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September 19, 2009

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N. Korea's Kim open to fresh discussions

NORTH Korean leader Kim Jong Il yesterday expressed willingness to engage in "bilateral and multilateral talks," a strong indication that the country could rejoin stalled negotiations aimed at ending its nuclear weapons programs.

North Korea has insisted on one-on-one talks with the United States over its nuclear programs since April, when it pulled out of six-nation negotiations involving the two Koreas, the US, China, Russia and Japan. China has hosted the disarmament talks since 2003.

North Korea would like to solve "relevant issues" through bilateral and multilateral talks, Kim told a special envoy sent by Chinese President Hu Jintao.

Kim also told the envoy, Dai Bingguo, that North Korea "is committed to safeguarding peace and stability on the Korean Peninsula."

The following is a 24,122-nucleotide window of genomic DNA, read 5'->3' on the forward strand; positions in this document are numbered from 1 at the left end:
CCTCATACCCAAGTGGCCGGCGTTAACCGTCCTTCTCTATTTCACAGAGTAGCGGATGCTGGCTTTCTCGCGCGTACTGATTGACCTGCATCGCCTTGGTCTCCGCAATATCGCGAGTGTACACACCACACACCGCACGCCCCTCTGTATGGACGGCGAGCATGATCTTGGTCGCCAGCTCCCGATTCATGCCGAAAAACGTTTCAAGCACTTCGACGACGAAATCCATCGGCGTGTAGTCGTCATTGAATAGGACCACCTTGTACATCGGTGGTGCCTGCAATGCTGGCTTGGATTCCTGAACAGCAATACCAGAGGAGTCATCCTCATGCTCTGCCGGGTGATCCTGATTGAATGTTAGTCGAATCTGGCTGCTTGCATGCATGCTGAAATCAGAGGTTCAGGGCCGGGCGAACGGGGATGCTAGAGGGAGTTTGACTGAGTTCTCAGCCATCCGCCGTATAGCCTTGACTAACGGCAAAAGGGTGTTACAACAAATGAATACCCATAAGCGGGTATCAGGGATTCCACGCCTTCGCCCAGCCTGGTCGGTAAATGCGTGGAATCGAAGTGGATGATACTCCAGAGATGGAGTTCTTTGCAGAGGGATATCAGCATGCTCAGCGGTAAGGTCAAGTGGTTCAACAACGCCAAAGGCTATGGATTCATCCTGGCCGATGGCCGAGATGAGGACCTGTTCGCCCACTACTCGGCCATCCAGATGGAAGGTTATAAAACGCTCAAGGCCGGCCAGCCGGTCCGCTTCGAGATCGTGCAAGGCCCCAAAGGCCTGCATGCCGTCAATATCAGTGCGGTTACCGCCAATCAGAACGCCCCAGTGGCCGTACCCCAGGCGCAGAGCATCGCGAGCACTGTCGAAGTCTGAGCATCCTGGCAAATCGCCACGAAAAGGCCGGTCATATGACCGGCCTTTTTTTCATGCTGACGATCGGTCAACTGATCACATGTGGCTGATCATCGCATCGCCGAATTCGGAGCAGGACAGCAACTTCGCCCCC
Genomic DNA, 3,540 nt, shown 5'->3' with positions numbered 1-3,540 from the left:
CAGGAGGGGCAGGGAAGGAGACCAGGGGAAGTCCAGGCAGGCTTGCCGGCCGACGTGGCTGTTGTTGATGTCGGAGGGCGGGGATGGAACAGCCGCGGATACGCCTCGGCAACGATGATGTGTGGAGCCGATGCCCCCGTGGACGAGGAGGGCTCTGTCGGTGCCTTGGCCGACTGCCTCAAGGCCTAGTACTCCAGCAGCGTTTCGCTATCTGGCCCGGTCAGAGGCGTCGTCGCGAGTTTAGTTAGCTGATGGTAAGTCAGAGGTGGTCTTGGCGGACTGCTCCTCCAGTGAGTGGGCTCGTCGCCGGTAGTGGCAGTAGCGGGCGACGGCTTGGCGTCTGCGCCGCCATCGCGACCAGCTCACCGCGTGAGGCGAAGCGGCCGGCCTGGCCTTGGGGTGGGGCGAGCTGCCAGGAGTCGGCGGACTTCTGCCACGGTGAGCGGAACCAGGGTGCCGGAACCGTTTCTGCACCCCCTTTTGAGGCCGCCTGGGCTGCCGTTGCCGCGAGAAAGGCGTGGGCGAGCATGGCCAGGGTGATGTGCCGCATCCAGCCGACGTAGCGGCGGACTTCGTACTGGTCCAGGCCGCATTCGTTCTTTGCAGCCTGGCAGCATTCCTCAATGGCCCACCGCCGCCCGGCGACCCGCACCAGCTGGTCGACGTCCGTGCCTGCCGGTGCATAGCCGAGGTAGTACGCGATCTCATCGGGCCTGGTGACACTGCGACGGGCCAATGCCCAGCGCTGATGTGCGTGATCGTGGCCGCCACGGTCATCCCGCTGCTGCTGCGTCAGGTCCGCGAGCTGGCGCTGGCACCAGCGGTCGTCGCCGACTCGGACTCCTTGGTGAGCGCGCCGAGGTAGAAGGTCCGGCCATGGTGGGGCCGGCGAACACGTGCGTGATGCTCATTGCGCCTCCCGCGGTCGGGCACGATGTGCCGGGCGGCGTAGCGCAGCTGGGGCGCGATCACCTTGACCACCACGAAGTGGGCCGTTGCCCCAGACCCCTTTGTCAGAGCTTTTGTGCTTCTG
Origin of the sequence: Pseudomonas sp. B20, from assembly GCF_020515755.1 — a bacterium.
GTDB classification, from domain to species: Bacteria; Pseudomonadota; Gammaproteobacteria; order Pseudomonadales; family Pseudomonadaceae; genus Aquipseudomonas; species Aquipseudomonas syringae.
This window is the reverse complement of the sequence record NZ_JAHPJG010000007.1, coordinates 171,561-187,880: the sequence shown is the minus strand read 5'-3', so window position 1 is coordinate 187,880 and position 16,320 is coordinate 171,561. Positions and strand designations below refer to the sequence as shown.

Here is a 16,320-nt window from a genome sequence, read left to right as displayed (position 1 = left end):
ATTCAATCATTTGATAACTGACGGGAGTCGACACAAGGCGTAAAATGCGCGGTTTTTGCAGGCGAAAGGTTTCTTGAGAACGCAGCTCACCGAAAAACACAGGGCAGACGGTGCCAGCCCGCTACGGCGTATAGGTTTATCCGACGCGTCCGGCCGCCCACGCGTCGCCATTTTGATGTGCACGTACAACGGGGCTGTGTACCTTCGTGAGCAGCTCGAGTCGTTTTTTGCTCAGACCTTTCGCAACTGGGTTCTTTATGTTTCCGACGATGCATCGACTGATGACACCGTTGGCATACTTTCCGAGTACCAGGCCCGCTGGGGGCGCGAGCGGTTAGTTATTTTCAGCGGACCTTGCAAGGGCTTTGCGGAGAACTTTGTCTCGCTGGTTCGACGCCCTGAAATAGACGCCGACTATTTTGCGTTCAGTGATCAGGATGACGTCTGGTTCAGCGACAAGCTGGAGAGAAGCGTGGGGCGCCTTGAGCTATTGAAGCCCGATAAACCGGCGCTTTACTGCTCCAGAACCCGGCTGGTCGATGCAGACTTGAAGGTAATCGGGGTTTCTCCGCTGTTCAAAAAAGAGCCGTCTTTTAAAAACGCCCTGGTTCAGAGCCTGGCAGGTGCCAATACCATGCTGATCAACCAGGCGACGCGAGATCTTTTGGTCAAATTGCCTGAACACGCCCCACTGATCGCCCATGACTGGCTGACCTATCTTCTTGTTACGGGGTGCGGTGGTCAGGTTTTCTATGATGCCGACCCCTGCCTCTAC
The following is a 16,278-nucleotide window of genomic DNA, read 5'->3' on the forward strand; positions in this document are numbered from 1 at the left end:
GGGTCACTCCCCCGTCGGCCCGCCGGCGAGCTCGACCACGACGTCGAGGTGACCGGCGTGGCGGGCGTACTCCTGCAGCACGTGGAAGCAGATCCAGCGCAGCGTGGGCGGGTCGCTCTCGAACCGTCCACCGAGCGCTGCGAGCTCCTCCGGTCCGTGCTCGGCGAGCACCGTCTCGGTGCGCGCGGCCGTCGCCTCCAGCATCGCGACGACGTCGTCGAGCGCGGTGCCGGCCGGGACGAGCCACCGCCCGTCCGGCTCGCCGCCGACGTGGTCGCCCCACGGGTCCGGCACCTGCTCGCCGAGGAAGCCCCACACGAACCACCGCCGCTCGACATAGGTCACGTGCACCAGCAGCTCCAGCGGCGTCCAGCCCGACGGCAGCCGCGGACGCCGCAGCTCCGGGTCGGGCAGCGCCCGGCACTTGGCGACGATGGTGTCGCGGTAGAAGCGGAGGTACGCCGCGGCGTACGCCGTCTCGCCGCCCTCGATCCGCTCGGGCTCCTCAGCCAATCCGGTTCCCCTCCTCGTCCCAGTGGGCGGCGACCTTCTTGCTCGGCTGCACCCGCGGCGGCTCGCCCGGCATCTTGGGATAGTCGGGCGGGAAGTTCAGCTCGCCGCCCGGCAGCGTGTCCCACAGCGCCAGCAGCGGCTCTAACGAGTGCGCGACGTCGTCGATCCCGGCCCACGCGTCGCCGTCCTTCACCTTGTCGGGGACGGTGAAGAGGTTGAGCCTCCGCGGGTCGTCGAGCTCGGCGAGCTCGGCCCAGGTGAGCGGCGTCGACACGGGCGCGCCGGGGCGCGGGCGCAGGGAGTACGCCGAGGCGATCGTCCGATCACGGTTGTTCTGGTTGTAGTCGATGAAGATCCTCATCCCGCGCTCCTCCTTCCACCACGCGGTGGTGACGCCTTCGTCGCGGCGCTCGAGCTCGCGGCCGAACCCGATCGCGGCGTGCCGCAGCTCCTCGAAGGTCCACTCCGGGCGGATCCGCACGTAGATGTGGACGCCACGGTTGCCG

North Korea has said it cannot give up its nuclear program as long as the US continues with what it says is a "hostile policy" and plans for a nuclear attack.

In a letter Dai handed to Kim, President Hu reiterated China's stance that the Korean Peninsula should be denuclearized and said China is ready to spare no efforts to work with North Korea to realize that goal.

Yesterday's meeting came as the United States studied a recent proposal by North Korea for direct talks with Washington on its nuclear weapons programs.


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